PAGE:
Everyman Crystal Palace

25 Church Road,
London, SE19 2TE

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Related Websites

Everyman Cinema Club (Official)

Additional Info

Operated by: Everyman Media Group

Previously operated by: Granada Theatres Ltd.

Architects: George Coles, A.C. Matthews

Functions: Movies (First Run)

Styles: Art Deco

Previous Names: Rialto Cinema, Granada Theatre

Phone Numbers: Box Office: 440872.436.9060

Nearby Theaters

Everyman Crystal Palace

Located in the south London district of Crystal Palace/Upper Norwood. The 1,393-seat Rialto Cinema was opened on 6th October 1928 with Dolores Del Rio in “Ramona”, and with film stars Anna May Wong & John Stuart in attendance. It was built by an Australian, A.C. Matthews, who was also the architect. It boasted a café but had a very small stage. Two years later he also built and designed the adjacent Albany Cinema (later taken over by Granada Theatres and re-named Century Cinema).

The Rialto Cinema followed the same path, later being operated by Excelsior Cinemas and then Medway Cinemas, it was taken over by the Granada Theatres Ltd. chain in March 1949.

They employed noted cinema architect George Coles to modernise the building and it was re-named Granada Theatre from 11th September 1950. Known as the Granada Crystal Palace from 12th February 1961, it began part time bingo sessions in 1967, but went back to full time cinema use until finally closing on 26th May 1968 with Marlon Brando in “Reflections in a Golden Eye”; and Patrick O'Neil in “Assignment to Kill”.

It was converted into a Granada Bingo Club from 27th June 1968. It was taken over by Gala Bingo in May 1991, and they operated it until closure on 21st June 2009.

The building was put up for sale, and interested parties included the City Screen group, who showed interest in re-opening as an art house cinema, which seemed to get a great deal of public support. Another interested body was a church. The Kingsway International Christian Centre purchased the building but were opposed by a strong local opposition group who wanted cinema use to return to the building. The local council refused them planning permission to convert the building into a church, and although several cinema operators were interested in the building, the church refused to sell it.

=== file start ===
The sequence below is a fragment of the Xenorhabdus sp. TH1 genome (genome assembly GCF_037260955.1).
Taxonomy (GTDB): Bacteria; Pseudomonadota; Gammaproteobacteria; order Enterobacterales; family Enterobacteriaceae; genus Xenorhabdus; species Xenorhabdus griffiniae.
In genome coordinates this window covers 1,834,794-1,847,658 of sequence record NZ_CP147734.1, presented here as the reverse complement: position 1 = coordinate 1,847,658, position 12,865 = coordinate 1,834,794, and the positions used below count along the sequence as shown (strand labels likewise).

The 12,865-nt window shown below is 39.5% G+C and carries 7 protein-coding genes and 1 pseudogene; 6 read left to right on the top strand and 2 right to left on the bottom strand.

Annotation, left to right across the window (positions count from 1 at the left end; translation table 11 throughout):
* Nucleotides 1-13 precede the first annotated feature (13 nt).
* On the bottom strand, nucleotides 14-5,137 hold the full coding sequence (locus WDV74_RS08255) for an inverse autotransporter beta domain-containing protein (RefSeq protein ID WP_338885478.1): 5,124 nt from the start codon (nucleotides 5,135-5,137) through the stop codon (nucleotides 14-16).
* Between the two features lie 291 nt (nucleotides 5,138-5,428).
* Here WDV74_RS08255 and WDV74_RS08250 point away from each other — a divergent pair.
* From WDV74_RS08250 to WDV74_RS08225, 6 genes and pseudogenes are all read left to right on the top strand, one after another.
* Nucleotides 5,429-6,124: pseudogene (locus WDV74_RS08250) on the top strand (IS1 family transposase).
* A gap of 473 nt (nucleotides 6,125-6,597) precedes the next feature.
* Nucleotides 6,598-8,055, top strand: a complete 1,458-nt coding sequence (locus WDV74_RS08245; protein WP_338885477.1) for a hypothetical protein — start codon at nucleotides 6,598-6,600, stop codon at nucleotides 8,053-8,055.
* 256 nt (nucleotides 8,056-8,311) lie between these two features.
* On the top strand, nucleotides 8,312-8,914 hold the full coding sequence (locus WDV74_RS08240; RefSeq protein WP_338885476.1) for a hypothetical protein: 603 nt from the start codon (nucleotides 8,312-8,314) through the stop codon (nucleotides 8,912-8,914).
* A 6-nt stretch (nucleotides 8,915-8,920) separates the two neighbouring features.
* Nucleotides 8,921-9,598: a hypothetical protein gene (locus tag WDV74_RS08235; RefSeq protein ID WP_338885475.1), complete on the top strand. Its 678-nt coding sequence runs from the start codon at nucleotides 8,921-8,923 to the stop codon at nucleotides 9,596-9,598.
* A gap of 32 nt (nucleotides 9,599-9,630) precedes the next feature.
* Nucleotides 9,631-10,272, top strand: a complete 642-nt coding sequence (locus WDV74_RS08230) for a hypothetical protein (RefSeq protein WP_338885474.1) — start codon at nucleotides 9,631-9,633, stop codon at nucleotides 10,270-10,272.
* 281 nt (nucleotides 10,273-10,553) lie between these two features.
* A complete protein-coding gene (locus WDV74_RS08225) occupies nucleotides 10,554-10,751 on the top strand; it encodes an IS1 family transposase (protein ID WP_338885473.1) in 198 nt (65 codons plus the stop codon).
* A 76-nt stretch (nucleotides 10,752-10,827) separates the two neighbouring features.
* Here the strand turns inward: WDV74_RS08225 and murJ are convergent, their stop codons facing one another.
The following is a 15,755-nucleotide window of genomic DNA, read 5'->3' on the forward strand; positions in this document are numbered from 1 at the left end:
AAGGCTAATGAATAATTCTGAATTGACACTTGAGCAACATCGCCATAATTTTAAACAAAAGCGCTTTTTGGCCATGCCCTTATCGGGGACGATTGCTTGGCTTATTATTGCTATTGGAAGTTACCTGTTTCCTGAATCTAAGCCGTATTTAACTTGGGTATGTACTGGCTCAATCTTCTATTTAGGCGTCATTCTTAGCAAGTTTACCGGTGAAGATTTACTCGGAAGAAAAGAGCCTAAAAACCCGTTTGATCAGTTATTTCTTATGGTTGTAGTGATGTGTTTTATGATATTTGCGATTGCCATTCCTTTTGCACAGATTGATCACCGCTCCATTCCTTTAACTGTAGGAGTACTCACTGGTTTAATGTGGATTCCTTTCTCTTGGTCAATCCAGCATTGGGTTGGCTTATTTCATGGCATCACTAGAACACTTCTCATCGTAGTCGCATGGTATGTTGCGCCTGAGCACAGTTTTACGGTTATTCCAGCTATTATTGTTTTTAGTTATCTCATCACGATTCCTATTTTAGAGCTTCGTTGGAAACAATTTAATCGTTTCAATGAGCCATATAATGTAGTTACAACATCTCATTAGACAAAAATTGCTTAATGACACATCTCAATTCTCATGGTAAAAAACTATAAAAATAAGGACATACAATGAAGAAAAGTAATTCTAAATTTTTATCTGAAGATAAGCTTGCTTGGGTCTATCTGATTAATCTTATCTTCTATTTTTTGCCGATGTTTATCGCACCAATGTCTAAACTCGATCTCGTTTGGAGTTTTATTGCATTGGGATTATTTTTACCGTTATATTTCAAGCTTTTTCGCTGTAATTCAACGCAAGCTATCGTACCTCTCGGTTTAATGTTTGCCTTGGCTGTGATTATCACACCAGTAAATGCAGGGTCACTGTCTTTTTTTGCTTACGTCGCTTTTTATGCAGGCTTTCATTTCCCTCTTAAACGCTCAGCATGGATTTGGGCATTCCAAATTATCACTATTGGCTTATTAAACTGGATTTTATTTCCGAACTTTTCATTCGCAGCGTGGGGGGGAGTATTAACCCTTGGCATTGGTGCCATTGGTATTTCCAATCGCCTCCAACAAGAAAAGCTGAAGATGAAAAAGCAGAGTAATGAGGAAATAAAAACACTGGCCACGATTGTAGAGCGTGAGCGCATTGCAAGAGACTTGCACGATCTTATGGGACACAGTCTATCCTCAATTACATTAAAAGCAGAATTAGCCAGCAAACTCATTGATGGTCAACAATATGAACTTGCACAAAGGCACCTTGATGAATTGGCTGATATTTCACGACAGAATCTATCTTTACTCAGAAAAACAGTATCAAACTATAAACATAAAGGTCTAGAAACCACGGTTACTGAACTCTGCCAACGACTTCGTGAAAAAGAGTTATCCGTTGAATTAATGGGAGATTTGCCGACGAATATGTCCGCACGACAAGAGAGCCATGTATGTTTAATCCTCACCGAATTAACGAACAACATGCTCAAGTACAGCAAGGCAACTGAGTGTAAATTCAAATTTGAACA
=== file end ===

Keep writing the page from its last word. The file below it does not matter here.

After laying basically unused for 8 years, the church relented, and it was purchased by the Everyman chain of cinemas on 24th January 2018. They converted the building into a four-screen cinema which opened as the Everyman Crystal Palace on 15th November 2018 with a double bill: “Fantastic Beasts” & “Fantastic Beasts:The Crimes of Grindelwald”. Seating capacities are:Screen 1 (section of former rear stalls)-50 seats, Screen 2 (former front stalls)-148 seats, Screen 3 (section of former rear stalls)-40 seats and Screen 4 (former circle)-75 seats.

Contributed by Ken Roe

Recent comments (view all 4 comments)

Ken Roe
Ken Roe on June 22, 2009 at 8:26 am

A set of vintage photographs of the Granada Theatre, Upper Norwood:
View link

terry on March 3, 2019 at 11:18 am

Everyman Cinemas, until a couple of years ago, were doing very nice restoration jobs on some of the larger cinemas they had acquired including the former Odeon, Muswell Hill and the former ABC Embassy, Esher but more recently they have embarked on ‘bare screen’ depersonalised schemes – very much along similar lines to the recent act of vandalism at the Odeon Leicester Square.

Biffaskin on February 28, 2021 at 2:19 pm

Gala closed here on 21/06/2009.

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